Completed was the first phase of the project, which include the main facility and oceanarium, a magnificent glass and steel structure featuring a 25-meter long, 220-degree curved acrylic walkway tunnel, where guests can view the country's different marine species.
Set for completion later in the year are the open water marine habitats, a shopping mall, restaurant row, hotel, and multi-purpose function facilities.
When completed, the whole project will be the first of its kind in Asia Pacific, according to the marine park's management.
The management of the Manila Ocean Park has partnered with the World Wide Fund for Nature (WWF) to spread awareness for Philippine marine environment.
WWF-Philippine vice chairman Lory Tan said the conservation group partnered with Manila Ocean Park after the company committed not to display endangered species, except for captive-bred, and to strive for best practice in collection of marine animals.
Dave Valdes, president of WWF-Philippines, said his organization will use its partnership with Manila Ocean Park to educate students and train the staff of the company in the area of conservation.
The Manila Ocean Park will help clean the water of Manila Bay , because it will draw water directly from the bay, which will undergo an advance filtration system.
Some 12,000 cubic meters of water from the Manila Bay will be pumped into the oceanarium, five other display tanks, and open water marine habitats daily.
Aside from the aquatic display, park visitors can enjoy a glass-bottomed boat ride, the 20-foot acrylic underwater tunnel, and the activity center.
Puerto Princesa Subterranean River in Palawan has successfully landed on the top 77 nominees on the New 7 Wonders of Nature (N7WN) international poll. Organizers of the N7WN reported that the top 77 were chosen out of the 261 contenders, after the second phase of the worldwide voting ended in July 7, 2009.
“The success of this campaign wouldn’t have been possible without the Filipinos’ worldwide support. We are grateful to the people who voted and heeded our call to promote one of our national treasures,” said Tourism Secretary Ace Durano.
According to the N7WN report, from the top 77 nominees, only 28 Official Finalists will be chosen by the N7WN’s Panel of Experts. The announcement of the 28 selected finalists will be made in Zurich at the New7Wonders Foundation headquarters on July 21, 2009 at 12.07 GMT. “The Palawan Subterranean River has a very good chance of making it to the top 28, considering the criteria of the panel which include unique beauty, diversity, ecological importance, historical legacy, and geographical location,” said Undersecretary Eduardo Jarque, Jr., Tourism Planning and Promotions. Historical legacy refers to the people's relations or deep bond with the site, while geographical location means the even distribution of the contenders between continents and countries.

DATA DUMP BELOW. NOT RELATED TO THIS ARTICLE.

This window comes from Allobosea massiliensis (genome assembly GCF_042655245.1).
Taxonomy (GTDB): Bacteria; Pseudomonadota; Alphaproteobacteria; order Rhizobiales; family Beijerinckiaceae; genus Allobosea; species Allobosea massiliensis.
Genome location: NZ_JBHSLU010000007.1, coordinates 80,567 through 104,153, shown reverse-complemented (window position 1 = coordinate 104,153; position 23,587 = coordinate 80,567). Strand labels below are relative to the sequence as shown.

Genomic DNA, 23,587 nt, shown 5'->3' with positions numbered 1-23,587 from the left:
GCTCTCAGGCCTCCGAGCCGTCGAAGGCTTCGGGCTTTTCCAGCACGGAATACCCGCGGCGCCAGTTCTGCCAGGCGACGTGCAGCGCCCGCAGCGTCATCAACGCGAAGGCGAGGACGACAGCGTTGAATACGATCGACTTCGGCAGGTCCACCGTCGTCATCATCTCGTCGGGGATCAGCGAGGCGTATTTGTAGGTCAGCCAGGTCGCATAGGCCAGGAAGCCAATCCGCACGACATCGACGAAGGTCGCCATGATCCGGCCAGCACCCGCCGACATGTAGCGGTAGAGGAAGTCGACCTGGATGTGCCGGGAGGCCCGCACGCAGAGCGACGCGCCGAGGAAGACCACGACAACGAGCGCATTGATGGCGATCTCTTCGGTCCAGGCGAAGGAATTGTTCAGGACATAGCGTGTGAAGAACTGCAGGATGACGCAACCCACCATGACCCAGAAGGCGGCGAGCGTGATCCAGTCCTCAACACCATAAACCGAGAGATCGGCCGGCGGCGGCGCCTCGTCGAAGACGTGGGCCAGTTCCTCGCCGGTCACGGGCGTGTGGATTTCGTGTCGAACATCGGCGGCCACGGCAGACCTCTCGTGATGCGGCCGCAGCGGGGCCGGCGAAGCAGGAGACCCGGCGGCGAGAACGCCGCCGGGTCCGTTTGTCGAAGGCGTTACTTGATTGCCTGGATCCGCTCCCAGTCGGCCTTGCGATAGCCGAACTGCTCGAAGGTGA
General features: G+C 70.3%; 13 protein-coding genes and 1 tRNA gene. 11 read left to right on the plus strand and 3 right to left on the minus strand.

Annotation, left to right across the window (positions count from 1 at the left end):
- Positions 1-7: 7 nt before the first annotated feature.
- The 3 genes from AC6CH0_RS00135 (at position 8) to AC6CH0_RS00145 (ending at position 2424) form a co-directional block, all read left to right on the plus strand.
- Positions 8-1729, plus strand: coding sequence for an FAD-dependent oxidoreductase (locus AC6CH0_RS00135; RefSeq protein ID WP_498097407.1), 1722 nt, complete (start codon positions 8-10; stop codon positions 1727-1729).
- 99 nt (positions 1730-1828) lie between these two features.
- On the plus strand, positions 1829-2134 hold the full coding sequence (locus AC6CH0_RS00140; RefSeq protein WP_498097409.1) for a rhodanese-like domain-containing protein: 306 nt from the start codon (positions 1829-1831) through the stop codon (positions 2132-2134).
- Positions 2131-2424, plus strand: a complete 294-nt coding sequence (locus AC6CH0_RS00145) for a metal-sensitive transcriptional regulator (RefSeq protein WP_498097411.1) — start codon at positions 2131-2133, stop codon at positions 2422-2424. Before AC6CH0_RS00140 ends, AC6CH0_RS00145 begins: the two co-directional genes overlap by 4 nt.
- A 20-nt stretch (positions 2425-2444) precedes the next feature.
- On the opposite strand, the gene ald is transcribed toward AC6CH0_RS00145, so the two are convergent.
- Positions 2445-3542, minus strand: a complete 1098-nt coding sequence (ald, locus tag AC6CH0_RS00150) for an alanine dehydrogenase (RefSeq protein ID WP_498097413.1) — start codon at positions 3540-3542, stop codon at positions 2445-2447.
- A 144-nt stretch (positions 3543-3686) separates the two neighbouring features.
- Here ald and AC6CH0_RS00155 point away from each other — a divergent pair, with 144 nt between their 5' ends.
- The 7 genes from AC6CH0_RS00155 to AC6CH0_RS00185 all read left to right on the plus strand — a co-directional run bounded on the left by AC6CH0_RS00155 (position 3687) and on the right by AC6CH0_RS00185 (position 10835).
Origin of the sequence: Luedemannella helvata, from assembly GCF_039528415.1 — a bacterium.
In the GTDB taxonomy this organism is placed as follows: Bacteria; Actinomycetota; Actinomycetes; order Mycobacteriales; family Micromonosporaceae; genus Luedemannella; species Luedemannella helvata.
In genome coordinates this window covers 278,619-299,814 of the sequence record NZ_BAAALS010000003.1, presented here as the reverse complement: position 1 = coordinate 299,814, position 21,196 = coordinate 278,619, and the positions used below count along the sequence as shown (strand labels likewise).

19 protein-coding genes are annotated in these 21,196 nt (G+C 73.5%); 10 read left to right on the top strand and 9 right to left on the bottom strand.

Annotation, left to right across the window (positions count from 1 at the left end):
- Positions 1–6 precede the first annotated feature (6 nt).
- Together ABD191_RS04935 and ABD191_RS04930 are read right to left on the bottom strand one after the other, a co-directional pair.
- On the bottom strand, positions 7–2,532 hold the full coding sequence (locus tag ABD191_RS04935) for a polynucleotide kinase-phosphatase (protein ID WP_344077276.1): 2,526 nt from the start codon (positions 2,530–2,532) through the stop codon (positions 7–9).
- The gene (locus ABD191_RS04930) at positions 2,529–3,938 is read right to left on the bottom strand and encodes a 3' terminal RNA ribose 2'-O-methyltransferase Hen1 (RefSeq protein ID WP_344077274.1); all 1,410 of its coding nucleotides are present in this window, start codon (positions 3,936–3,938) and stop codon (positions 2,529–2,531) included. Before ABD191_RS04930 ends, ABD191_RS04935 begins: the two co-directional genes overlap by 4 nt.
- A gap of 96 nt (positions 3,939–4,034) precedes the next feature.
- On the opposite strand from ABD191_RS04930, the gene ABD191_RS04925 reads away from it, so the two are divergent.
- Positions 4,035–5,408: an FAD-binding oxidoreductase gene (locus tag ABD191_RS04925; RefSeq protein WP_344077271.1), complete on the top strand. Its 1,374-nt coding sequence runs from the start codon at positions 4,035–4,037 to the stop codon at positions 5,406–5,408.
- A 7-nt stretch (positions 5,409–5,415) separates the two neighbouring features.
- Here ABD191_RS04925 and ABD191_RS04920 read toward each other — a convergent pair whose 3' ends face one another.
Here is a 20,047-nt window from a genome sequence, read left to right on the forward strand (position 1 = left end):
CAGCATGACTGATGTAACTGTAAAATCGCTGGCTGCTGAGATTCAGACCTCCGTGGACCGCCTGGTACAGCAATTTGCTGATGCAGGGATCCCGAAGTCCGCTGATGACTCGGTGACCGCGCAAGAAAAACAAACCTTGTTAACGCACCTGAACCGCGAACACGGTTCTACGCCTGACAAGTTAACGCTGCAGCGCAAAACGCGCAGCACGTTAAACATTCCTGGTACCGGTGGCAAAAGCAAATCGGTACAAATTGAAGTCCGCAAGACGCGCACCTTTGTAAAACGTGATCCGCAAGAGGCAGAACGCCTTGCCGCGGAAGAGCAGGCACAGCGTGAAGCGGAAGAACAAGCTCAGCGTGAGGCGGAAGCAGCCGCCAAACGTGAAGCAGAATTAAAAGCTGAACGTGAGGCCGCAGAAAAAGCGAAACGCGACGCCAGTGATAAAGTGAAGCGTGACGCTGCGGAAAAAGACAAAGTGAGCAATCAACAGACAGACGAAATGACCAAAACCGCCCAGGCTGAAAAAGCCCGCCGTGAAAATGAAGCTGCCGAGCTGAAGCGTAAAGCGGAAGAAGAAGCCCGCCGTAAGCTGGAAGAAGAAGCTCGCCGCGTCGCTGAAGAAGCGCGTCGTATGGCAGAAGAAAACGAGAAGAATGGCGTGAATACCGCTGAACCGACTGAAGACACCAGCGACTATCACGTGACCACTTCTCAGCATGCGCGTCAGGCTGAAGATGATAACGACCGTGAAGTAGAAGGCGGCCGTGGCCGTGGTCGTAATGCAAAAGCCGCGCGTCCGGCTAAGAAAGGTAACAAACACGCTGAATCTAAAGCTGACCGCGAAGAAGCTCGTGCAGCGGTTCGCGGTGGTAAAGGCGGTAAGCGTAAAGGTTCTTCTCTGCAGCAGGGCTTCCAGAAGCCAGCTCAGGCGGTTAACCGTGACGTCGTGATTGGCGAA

The top 28 finalists will compete against candidates within their category, which have been classified into 7 groups: Landscapes/Ice Formations, Islands, Mountains/Volcanoes, Caves/Rock Formations/Valleys, Forests/National Parks/Nature Reserves, Lakes/Rivers/Waterfalls, and Seascapes.
After the top 28 selection, voting resumes, while the New7Wonders World Tour visits the finalists to give each a chance to be seen by the whole world. The final proclamation of the 7 Wonders of Nature will be held in 2011.
Founder and President of New7Wonders, Bernard Weber, said, “The success of lesser-known locations shows that an important New7Wonders goal in this campaign is being achieved—broadening the horizons of the voting public around the world, thus helping us all better appreciate the diversity of our planet.”
Renowned as the world’s longest underground river, the Puerto Princesa Subterranean River National Park also features a stunning limestone karst mountain landscape. Inside its large chambers are stalactites and stalagmites formations, while at the mouth of its cave thrives a bustling ecosystem which includes monkeys, large monitor lizards, and squirrels.
The New 7 Wonders of Nature is an ongoing campaign sponsored by the New 7 Wonders Foundation based in Switzerland. The same group initiated the New 7 Wonders of the World project in 2007.
The Cultural Center of the Philippines (CCP) Complex is the arts center of the country. Located along Roxas Boulevard in Pasay City, this is the premier venue for ballet presentations, concerts, stage plays, performances, exhibits and trade fairs. Inaugurated in 1969, the CCP comprises a fine concert hall seating 2,000 plus an intimate 400-seat theater as well as a library, museum, art gallery, and an upscale restaurant. The lobby is opulent, with marble floors, curving staircases, and glass and kapis-shell chandeliers.
Also within the complex is the Coconut Palace, an architectural wonder made from the coconut tree mixed with other indigenous material. The Philippine International Convention Center (PICC), the Product Design and Development Center, the Folk Arts Theater, Philippine Center for International Trade and Exhibitions (PHILCITE), Westin Philippine Plaza Hotel and Manila Film Center are also found here.
Beside the CCP Complex is the World Trade Center, while fronting it is the Bangko Sentral ng Pilipinas (BSP) building. The BSP houses two museums: the Money Museum, which showcases excavated antique gold jewelry and the Metropolitan Museum, a repository of classic Filipino paintings and a host of rotating international art exhibitions.
Roxas Boulevard is also lined up by de-luxe and standard hotels, lively nightclubs, and the Cuneta Sport Center, home of the Philippine Basketball Association (PBA).
Across the Pasig River from Intramuros is the Binondo area, home of Chinatown. The district is filled with all things Chinese from Peking duck and Buddhist temples to gold watches, snake soup, and wonder herbs. The high chords of Chinese songs and the permeating smell of incense complete the uniquely Chinese ambiance. It is said that this quaint district was already a hub of Chinese commerce even before the Spaniards came in 1571.
In particular, Ongpin offers a lot of variety: restaurants, pet shops, bakeries, grocery stores, jewelers, traditional medicine shops, acupuncture clinics, kung-fu schools, and mahjong parlors. Ongpin leads to Plaza Santa Cruz, which is where Rizal Avenue curves to meet the MacArthur Bridge. Escolta, now a shadow of its former self, leads off from here. The plaza is dominated by Santa Cruz Church.